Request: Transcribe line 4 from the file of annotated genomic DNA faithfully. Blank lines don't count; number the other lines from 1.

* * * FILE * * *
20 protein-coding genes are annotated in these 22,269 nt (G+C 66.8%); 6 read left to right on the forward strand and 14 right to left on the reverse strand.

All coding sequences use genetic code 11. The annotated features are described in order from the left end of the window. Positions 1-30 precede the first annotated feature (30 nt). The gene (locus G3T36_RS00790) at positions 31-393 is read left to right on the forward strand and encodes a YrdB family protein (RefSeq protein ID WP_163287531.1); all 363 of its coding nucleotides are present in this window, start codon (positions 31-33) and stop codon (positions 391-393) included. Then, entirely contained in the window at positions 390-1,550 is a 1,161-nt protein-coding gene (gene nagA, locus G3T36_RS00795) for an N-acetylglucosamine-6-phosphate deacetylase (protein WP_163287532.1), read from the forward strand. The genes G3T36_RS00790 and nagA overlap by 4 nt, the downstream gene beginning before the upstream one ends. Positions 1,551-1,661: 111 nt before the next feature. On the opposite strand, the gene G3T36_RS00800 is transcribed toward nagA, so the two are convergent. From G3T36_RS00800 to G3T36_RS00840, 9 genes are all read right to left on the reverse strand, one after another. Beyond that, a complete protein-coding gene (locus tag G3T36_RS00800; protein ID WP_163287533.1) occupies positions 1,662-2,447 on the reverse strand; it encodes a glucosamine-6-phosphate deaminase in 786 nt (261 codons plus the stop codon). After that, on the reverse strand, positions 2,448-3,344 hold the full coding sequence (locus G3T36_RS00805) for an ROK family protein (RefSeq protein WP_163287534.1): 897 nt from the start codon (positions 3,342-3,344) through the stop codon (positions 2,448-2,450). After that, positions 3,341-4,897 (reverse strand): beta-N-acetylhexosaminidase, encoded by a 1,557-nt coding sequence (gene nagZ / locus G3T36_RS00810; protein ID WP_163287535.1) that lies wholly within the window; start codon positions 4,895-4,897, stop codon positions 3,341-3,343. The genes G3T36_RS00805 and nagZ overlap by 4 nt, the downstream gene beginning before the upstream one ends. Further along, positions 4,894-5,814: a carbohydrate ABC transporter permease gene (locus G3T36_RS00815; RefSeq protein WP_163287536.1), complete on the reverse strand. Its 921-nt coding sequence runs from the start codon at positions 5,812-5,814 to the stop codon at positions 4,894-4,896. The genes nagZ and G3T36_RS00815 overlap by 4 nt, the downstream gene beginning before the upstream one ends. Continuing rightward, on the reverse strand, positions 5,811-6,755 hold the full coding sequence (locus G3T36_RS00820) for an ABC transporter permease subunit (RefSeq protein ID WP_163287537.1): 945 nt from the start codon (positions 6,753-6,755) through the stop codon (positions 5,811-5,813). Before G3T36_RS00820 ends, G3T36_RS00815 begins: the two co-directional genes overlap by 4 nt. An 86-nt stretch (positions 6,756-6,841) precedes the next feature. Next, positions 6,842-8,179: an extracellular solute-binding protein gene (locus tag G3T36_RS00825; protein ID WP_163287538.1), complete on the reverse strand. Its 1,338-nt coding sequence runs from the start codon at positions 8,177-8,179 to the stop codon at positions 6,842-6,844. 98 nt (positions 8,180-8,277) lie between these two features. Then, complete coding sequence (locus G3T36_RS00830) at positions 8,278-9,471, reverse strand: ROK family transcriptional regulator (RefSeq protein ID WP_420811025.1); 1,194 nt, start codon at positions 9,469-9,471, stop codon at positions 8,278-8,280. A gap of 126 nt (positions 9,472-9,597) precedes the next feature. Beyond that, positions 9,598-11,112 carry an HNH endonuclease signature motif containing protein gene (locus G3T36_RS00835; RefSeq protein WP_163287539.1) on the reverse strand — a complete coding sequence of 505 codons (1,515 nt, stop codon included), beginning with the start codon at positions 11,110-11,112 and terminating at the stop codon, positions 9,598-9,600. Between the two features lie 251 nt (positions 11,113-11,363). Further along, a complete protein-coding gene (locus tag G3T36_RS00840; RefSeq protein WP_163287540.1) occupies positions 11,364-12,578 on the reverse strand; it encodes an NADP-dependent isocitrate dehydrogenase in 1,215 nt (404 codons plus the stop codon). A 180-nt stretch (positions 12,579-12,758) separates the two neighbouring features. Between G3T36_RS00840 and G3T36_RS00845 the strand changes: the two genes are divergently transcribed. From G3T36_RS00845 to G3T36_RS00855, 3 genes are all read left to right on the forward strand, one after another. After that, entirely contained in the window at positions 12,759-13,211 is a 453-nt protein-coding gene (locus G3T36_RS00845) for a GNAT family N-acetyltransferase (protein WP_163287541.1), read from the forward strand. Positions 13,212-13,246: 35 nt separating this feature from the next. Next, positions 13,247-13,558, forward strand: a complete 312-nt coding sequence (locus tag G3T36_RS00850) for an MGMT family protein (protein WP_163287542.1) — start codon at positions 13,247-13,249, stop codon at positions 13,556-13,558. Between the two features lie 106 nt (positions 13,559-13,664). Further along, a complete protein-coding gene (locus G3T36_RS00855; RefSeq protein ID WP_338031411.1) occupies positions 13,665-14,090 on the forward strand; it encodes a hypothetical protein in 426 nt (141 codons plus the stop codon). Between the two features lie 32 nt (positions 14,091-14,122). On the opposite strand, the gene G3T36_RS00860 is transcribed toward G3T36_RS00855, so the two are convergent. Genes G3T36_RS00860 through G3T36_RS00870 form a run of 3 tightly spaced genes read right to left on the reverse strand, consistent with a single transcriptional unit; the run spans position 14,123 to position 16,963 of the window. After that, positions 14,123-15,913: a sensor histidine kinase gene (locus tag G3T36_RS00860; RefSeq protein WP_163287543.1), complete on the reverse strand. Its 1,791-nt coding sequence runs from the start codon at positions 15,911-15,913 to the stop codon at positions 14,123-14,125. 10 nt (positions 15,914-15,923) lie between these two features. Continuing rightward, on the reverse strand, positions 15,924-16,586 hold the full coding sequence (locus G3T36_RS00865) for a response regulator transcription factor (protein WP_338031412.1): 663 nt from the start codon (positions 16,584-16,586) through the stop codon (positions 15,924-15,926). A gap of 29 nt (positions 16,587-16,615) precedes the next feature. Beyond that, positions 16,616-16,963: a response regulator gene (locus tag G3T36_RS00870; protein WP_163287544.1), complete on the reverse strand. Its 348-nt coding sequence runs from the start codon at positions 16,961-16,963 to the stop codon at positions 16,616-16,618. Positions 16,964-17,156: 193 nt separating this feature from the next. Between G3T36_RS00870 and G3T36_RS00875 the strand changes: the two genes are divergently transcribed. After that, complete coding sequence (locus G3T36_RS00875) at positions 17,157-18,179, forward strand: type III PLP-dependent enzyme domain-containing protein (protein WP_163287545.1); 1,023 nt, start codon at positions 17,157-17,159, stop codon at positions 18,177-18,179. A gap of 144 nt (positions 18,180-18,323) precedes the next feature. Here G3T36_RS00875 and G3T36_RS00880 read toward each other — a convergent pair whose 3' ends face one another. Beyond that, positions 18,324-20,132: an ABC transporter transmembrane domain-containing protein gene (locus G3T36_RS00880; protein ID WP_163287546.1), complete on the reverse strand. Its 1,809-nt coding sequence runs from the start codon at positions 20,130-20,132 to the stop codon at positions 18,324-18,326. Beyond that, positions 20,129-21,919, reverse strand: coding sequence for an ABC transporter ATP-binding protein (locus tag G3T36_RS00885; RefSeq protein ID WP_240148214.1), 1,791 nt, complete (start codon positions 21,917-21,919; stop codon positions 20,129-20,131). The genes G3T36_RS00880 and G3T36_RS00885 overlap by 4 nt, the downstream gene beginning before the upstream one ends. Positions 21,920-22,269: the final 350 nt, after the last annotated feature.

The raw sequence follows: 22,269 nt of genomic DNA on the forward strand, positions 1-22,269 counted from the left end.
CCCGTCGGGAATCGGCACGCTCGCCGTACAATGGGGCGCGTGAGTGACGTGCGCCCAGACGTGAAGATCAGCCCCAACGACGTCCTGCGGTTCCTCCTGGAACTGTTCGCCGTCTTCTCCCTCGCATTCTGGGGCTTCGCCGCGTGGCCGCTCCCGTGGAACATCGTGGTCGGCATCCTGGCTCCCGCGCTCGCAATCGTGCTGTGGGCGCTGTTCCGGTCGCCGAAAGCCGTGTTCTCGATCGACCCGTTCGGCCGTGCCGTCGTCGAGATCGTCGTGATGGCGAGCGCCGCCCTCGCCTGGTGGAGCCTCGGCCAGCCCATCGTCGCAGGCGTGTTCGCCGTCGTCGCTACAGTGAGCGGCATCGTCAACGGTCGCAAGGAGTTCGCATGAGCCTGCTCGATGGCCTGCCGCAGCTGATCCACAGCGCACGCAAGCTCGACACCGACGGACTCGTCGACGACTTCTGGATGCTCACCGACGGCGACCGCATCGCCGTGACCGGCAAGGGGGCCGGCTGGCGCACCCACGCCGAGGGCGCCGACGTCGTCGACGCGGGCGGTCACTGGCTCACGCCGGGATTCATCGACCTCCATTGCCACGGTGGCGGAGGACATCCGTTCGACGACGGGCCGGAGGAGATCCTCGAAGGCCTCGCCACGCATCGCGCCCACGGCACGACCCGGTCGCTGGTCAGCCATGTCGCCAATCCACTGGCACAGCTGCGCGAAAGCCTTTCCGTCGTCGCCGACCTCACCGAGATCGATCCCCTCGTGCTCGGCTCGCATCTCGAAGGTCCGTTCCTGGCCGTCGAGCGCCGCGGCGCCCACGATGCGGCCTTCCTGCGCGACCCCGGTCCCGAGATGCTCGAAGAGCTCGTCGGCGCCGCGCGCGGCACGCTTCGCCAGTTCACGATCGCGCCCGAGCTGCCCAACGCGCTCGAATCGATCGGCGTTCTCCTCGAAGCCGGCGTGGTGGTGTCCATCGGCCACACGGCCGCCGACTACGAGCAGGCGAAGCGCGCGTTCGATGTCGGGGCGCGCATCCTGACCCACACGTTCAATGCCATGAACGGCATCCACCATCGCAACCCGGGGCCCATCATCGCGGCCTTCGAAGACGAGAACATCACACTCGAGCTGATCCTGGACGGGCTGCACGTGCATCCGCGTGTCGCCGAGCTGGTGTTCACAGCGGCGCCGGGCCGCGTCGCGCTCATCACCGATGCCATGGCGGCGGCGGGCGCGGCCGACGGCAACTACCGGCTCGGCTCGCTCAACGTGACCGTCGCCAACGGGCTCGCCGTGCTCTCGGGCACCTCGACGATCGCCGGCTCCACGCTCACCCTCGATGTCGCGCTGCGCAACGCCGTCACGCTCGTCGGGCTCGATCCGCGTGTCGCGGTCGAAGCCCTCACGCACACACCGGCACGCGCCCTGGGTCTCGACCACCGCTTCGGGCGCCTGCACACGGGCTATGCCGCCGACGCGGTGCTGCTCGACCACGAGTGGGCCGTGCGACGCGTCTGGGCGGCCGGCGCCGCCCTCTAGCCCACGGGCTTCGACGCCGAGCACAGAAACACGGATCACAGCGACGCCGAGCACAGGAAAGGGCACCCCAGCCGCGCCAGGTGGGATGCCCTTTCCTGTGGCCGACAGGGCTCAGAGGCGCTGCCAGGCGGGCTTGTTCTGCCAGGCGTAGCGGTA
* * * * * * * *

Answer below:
CCCGTCGGGAATCGGCACGCTCGCCGTACAATGGGGCGCGTGAGTGACGTGCGCCCAGACGTGAAGATCAGCCCCAACGACGTCCTGCGGTTCCTCCTGGAACTGTTCGCCGTCTTCTCCCTCGCATTCTGGGGCTTCGCCGCGTGGCCGCTCCCGTGGAACATCGTGGTCGGCATCCTGGCTCCCGCGCTCGCAATCGTGCTGTGGGCGCTGTTCCGGTCGCCGAAAGCCGTGTTCTCGATCGACCCGTTCGGCCGTGCCGTCGTCGAGATCGTCGTGATGGCGAGCGCCGCCCTCGCCTGGTGGAGCCTCGGCCAGCCCATCGTCGCAGGCGTGTTCGCCGTCGTCGCTACAGTGAGCGGCATCGTCAACGGTCGCAAGGAGTTCGCATGAGCCTGCTCGATGGCCTGCCGCAGCTGATCCACAGCGCACGCAAGCTCGACACCGACGGACTCGTCGACGACTTCTGGATGCTCACCGACGGCGACCGCATCGCCGTGACCGGCAAGGGGGCCGGCTGGCGCACCCACGCCGAGGGCGCCGACGTCGTCGACGCGGGCGGTCACTGGCTCACGCCGGGATTCATCGACCTCCATTGCCACGGTGGCGGAGGACATCCGTTCGACGACGGGCCGGAGGAGATCCTCGAAGGCCTCGCCACGCATCGCGCCCACGGCACGACCCGGTCGCTGGTCAGCCATGTCGCCAATCCACTGGCACAGCTGCGCGAAAGCCTTTCCGTCGTCGCCGACCTCACCGAGATCGATCCCCTCGTGCTCGGCTCGCATCTCGAAGGTCCGTTCCTGGCCGTCGAGCGCCGCGGCGCCCACGATGCGGCCTTCCTGCGCGACCCCGGTCCCGAGATGCTCGAAGAGCTCGTCGGCGCCGCGCGCGGCACGCTTCGCCAGTTCACGATCGCGCCCGAGCTGCCCAACGCGCTCGAATCGATCGGCGTTCTCCTCGAAGCCGGCGTGGTGGTGTCCATCGGCCACACGGCCGCCGACTACGAGCAGGCGAAGCGCGCGTTCGATGTCGGGGCGCGCATCCTGACCCACACGTTCAATGCCATGAACGGCATCCACCATCGCAACCCGGGGCCCATCATCGCGGCCTTCGAAGACGAGAACATCACACTCGAGCTGATCCTGGACGGGCTGCACGTGCATCCGCGTGTCGCCGAGCTGGTGTTCACAGCGGCGCCGGGCCGCGTCGCGCTCATCACCGATGCCATGGCGGCGGCGGGCGCGGCCGACGGCAACTACCGGCTCGGCTCGCTCAACGTGACCGTCGCCAACGGGCTCGCCGTGCTCTCGGGCACCTCGACGATCGCCGGCTCCACGCTCACCCTCGATGTCGCGCTGCGCAACGCCGTCACGCTCGTCGGGCTCGATCCGCGTGTCGCGGTCGAAGCCCTCACGCACACACCGGCACGCGCCCTGGGTCTCGACCACCGCTTCGGGCGCCTGCACACGGGCTATGCCGCCGACGCGGTGCTGCTCGACCACGAGTGGGCCGTGCGACGCGTCTGGGCGGCCGGCGCCGCCCTCTAGCCCACGGGCTTCGACGCCGAGCACAGAAACACGGATCACAGCGACGCCGAGCACAGGAAAGGGCACCCCAGCCGCGCCAGGTGGGATGCCCTTTCCTGTGGCCGACAGGGCTCAGAGGCGCTGCCAGGCGGGCTTGTTCTGCCAGGCGTAGCGGTA